What we eat and how much we move are essential factors that affect our weight, but they are also part of a much bigger equation. Biology, genetics, major life events, and other factors can also lead to weight gain. In this post, we will look at our food environment and how it shapes health behaviors.
What is a Food Environment?
The Centers for Disease Control (CDC) has a good definition for food environment:
- The physical presence of food that affects your diet
- Your proximity to stores and supermarkets
- The distribution of food stores and services
- A connected system that allows access to food
In other words, what you eat and how much you eat aren’t entirely determined by willpower or personal choice. Other influences also affect your decisions around food.
Factors that Play into Your Food Environment
Now let’s dig a little deeper and look at some common factors that shape food environments and contribute to weight gain.
- Cost: High-calorie foods like butter, sugary snacks, and processed foods are generally the cheapest. Lower-calorie and healthier foods such as lean meats, fruits, and vegetables are usually more expensive.
- Accessibility: Convenient foods are easier to access with fast-food restaurants on nearly every corner of every major road or highway. They are also available at check-out lines in most retail stores.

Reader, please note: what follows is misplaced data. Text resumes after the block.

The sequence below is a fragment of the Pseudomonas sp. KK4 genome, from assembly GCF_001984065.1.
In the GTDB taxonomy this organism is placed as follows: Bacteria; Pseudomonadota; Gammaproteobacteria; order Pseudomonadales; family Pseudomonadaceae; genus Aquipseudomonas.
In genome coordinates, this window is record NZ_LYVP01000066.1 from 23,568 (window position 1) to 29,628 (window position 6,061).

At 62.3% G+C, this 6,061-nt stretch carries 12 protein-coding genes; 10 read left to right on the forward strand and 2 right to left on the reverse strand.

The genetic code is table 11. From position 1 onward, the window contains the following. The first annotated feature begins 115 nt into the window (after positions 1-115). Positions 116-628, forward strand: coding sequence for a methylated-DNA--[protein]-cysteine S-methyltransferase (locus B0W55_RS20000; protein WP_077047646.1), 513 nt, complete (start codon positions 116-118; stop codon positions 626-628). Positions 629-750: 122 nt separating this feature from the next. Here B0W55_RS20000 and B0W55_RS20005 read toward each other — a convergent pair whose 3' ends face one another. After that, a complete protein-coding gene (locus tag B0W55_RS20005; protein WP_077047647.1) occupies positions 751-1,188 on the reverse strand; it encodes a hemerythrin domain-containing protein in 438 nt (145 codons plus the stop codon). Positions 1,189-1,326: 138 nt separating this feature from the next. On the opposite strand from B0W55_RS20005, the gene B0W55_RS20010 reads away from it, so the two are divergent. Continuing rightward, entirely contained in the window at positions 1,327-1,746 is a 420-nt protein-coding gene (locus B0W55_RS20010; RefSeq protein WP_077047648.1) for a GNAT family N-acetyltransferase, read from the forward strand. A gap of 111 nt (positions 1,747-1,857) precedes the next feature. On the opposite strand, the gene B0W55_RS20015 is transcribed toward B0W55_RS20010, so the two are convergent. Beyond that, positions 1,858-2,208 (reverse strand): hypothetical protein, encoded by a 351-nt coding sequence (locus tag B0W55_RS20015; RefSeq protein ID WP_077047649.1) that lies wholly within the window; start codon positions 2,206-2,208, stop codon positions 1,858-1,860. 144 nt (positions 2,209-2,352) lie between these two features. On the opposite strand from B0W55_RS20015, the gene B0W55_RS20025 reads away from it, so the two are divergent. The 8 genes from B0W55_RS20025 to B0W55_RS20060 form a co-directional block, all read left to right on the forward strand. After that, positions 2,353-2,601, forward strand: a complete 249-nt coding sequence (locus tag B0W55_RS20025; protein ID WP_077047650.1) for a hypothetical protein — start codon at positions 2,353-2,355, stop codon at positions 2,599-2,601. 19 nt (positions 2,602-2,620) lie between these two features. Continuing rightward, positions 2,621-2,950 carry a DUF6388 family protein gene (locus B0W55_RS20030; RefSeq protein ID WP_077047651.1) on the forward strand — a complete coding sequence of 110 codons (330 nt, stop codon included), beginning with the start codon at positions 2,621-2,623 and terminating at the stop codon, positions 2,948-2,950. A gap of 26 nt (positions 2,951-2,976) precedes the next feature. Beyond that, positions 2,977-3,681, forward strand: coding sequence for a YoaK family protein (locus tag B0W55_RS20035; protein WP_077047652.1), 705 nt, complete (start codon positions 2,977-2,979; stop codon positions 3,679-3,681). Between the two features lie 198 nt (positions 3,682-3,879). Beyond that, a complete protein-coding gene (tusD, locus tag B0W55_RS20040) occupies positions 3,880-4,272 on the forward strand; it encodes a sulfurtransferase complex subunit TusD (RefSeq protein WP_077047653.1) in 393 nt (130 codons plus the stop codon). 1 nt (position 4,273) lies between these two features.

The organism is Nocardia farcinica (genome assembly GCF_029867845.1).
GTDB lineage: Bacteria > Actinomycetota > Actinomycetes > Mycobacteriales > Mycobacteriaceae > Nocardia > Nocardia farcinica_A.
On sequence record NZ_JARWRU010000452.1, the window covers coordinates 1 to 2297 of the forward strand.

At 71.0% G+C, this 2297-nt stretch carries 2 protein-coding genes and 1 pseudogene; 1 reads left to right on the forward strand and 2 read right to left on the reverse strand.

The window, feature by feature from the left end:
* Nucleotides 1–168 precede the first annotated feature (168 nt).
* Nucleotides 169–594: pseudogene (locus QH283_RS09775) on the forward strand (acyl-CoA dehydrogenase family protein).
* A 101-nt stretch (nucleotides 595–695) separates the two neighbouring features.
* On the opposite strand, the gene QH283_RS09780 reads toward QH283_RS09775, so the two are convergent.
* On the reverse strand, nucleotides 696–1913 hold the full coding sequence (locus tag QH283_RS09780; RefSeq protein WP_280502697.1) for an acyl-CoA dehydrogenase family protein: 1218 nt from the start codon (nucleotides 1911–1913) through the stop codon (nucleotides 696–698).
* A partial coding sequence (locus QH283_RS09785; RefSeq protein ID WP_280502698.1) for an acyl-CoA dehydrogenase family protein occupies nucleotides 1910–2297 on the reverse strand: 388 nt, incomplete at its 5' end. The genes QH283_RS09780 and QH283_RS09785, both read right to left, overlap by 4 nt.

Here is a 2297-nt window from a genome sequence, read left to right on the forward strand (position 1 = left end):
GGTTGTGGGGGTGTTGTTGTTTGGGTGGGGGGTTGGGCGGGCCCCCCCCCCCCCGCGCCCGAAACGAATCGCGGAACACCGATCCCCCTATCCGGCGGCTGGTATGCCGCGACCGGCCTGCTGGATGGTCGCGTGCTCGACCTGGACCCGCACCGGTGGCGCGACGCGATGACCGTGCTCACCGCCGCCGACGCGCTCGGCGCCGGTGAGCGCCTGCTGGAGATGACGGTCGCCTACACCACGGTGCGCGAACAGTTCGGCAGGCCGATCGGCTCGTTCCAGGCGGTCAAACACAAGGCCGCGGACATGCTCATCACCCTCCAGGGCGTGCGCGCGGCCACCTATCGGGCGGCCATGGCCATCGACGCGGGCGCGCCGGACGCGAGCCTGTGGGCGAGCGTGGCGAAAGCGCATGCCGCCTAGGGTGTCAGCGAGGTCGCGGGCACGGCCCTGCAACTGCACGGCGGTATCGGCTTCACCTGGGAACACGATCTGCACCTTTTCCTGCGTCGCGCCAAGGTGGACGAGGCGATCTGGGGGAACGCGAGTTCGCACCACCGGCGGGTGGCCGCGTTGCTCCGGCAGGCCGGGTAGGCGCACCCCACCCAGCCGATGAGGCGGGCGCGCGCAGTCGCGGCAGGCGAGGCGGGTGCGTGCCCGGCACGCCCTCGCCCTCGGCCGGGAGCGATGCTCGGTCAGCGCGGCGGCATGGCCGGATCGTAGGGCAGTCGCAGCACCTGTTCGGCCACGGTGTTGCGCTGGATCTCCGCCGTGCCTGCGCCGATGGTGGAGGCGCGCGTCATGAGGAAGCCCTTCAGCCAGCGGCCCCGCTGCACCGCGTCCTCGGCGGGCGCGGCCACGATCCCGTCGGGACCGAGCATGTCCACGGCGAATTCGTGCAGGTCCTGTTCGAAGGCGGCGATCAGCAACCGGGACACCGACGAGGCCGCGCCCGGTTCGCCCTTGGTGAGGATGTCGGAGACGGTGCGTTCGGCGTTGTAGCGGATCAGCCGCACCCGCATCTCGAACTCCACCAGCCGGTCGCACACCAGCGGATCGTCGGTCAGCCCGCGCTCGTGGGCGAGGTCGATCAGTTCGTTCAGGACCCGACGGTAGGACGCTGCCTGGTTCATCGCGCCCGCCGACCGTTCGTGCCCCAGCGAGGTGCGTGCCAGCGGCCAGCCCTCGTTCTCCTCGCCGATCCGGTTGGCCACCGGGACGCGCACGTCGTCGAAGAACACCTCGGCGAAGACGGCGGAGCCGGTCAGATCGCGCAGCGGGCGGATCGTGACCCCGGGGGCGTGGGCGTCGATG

- Portion Sizes: Portion sizes at restaurants have been increasing for decades. You always hear phrases like “buy one, get one free” or “supersize your meal for only one dollar.” However, you rarely get this with healthier foods like salads, fruits, and vegetables.
- Marketing: Special marketing can make us more likely to eat unhealthier foods. For example, a celebrity on a box of cereal or a fun cartoon character on a box of fruit snacks can compel us to buy it.
What Does This Mean?
Recognizing how your food environment can impact weight is essential to weight management. When you are more aware of your surroundings, you are better positioned to make healthier choices. It can also help erase some of the guilt and shame around food because you aren’t always in conscious control of what you eat, especially if you are short on time or money.